Townsend, Tennessee - Fly Fishing in the Great Smoky Mountains National Park, East Tennessee and Western North Carolina

Welcome to the Fishing Report from the Great Smoky Mountains and good Sunday morning to you.  Mine started out with some excitement.  Our security service called at 5:30 am.  Our burglar alarm was “going off”.  I drove to the shop, fully armed, and turned the alarm off.  A motion detector picked up some movement.  The building was secure. Nobody broke in.


It will be warm today, close to 90 degrees with a slight chance for thunderstorms.  The chance for rain increases tomorrow night and continues through Tuesday night.  Paula and I picked Wednesday to fish.


The water is low in most streams.  Use low water tactics.  Vern told me about some high water he and his daughter encountered in the West Prong of the Little Pigeon.  There may be more streams with higher water than we have in the Little River watershed. The Little Pigeon gauge is reading 1.66 feet this morning.  The flow on June 3rd peaked at 3 feet.  That level dropped to 2 feet by midnight June 4.  It has been slowly receding since then.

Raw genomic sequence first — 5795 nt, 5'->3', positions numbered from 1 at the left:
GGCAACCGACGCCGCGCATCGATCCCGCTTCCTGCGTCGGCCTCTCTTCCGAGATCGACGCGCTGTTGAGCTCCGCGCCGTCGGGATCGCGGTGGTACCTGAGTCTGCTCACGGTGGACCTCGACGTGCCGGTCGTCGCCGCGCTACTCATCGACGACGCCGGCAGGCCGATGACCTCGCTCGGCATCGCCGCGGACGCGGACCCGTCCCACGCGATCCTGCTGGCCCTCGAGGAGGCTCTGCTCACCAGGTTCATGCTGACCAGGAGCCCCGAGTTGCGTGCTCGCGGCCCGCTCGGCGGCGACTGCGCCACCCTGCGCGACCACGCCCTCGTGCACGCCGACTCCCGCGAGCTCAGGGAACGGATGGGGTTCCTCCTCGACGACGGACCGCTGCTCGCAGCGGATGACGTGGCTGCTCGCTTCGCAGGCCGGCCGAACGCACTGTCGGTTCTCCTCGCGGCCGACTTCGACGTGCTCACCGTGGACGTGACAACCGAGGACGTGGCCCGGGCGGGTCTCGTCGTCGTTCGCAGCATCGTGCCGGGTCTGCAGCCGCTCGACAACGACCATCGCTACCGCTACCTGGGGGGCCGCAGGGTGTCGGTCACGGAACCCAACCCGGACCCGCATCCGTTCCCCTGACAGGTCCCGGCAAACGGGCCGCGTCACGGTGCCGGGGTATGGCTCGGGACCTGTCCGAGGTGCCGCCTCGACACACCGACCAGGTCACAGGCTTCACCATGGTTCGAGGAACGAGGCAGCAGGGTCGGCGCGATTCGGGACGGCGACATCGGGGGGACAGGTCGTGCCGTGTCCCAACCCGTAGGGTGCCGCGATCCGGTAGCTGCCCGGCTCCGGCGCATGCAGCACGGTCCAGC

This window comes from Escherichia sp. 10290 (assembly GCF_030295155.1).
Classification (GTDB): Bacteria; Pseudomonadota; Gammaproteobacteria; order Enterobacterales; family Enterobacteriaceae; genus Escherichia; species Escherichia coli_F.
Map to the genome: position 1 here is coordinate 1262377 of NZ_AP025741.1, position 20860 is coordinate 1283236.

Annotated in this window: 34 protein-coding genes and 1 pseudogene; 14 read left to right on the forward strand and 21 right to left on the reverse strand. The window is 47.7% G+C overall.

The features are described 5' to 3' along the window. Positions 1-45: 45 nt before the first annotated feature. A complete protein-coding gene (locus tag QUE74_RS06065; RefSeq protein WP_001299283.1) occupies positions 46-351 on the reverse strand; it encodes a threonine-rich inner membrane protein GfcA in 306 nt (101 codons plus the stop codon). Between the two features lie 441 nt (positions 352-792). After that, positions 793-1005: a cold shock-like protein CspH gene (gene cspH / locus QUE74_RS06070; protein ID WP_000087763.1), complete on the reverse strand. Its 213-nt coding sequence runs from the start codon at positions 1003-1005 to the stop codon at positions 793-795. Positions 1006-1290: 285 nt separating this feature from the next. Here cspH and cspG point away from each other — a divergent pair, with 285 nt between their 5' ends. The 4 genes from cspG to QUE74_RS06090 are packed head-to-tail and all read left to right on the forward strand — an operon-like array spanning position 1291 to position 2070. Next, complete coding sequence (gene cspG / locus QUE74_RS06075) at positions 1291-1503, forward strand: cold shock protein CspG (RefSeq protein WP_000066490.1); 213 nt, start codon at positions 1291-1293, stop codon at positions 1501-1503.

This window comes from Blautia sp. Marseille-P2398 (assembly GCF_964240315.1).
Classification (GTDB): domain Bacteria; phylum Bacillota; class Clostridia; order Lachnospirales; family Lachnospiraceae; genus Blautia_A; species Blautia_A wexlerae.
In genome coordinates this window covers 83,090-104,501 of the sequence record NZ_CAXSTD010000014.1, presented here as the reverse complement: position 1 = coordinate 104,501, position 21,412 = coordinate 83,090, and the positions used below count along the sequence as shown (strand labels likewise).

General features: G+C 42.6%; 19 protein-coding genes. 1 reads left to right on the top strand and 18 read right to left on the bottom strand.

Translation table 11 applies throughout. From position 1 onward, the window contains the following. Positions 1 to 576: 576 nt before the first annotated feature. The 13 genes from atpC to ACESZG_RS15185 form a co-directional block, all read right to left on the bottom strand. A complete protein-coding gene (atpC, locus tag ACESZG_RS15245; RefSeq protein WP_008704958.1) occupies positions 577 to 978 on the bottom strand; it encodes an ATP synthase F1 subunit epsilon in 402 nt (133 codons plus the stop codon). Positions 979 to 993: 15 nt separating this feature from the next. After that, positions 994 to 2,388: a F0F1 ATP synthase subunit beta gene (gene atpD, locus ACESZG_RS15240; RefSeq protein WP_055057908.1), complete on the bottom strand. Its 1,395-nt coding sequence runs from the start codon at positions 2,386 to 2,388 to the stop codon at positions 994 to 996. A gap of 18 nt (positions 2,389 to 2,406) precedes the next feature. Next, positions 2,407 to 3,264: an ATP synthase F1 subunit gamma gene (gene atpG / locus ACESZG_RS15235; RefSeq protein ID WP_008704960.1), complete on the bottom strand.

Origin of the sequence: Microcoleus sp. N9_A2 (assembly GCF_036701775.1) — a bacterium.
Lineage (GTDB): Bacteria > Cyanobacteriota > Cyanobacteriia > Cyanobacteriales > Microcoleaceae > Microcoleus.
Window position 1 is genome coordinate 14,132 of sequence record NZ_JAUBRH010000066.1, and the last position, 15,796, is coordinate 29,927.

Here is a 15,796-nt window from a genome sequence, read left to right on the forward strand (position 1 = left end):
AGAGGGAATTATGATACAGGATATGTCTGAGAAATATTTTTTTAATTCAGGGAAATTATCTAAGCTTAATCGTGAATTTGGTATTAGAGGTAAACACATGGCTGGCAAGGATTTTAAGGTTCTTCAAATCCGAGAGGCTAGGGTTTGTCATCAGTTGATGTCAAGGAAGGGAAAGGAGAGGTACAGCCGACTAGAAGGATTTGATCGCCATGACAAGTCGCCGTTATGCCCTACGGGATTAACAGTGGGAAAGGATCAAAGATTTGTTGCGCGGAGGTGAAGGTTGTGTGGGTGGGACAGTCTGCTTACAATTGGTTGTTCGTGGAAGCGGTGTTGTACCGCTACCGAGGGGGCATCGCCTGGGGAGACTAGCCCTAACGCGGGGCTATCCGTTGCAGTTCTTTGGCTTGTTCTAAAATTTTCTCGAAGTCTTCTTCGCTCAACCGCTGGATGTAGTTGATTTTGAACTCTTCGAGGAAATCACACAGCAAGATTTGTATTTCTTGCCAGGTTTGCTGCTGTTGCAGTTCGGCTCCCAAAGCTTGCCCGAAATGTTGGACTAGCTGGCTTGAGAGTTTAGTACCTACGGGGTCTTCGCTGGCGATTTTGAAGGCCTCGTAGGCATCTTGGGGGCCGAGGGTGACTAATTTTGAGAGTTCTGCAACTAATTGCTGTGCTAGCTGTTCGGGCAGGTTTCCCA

Flow in Little River is currently 63 cubic feet per second (cfs) or 1.28 feet on the flow gauge.  Median flow for this date is 159 cfs.  The water temperature at 6:20 am is 67.3 degrees.

Fishermen are catching trout, but the conditions are not what we would like to see.  Hopefully, we’ll get some rain this week.


The tailwaters in our area are all fishing very well for trout and smallmouth bass. Glenn said he fished with Josh Pfeiffer last week and they caught some very nice smallmouth bass.


Our favorite lake, near here, has been lowered due to a possible leak in the dam.  We had problems launching our boat the last time we fished there.  Our trailer tires dropped off the end of the concrete ramp.  So, we plan to return this week, in our kayaks. I’m having shoulder issues, and don’t know for sure if I can paddle.